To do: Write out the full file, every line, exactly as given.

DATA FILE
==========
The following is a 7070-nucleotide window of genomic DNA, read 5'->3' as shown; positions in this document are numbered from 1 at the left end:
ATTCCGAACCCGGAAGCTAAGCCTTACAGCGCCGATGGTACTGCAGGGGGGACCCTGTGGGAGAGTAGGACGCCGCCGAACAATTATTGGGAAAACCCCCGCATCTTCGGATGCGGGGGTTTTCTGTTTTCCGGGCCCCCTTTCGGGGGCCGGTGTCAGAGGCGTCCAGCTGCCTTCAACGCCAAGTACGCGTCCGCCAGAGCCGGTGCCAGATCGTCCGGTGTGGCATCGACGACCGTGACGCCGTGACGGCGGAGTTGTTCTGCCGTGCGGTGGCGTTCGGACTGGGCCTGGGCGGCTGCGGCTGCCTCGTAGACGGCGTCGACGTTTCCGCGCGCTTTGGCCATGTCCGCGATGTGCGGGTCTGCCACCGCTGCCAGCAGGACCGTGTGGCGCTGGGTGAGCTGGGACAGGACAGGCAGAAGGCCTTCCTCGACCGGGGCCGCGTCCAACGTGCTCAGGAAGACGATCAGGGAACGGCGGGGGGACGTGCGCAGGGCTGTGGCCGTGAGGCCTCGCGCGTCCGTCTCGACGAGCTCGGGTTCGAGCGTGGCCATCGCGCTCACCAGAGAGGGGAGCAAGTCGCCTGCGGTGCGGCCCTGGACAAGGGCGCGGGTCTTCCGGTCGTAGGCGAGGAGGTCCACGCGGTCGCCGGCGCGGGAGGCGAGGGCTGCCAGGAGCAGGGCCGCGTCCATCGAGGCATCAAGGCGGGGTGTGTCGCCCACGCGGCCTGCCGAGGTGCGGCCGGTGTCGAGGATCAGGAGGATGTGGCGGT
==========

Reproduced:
The following is a 7070-nucleotide window of genomic DNA, read 5'->3' as shown; positions in this document are numbered from 1 at the left end:
ATTCCGAACCCGGAAGCTAAGCCTTACAGCGCCGATGGTACTGCAGGGGGGACCCTGTGGGAGAGTAGGACGCCGCCGAACAATTATTGGGAAAACCCCCGCATCTTCGGATGCGGGGGTTTTCTGTTTTCCGGGCCCCCTTTCGGGGGCCGGTGTCAGAGGCGTCCAGCTGCCTTCAACGCCAAGTACGCGTCCGCCAGAGCCGGTGCCAGATCGTCCGGTGTGGCATCGACGACCGTGACGCCGTGACGGCGGAGTTGTTCTGCCGTGCGGTGGCGTTCGGACTGGGCCTGGGCGGCTGCGGCTGCCTCGTAGACGGCGTCGACGTTTCCGCGCGCTTTGGCCATGTCCGCGATGTGCGGGTCTGCCACCGCTGCCAGCAGGACCGTGTGGCGCTGGGTGAGCTGGGACAGGACAGGCAGAAGGCCTTCCTCGACCGGGGCCGCGTCCAACGTGCTCAGGAAGACGATCAGGGAACGGCGGGGGGACGTGCGCAGGGCTGTGGCCGTGAGGCCTCGCGCGTCCGTCTCGACGAGCTCGGGTTCGAGCGTGGCCATCGCGCTCACCAGAGAGGGGAGCAAGTCGCCTGCGGTGCGGCCCTGGACAAGGGCGCGGGTCTTCCGGTCGTAGGCGAGGAGGTCCACGCGGTCGCCGGCGCGGGAGGCGAGGGCTGCCAGGAGCAGGGCCGCGTCCATCGAGGCATCAAGGCGGGGTGTGTCGCCCACGCGGCCTGCCGAGGTGCGGCCGGTGTCGAGGATCAGGAGGATGTGGCGGT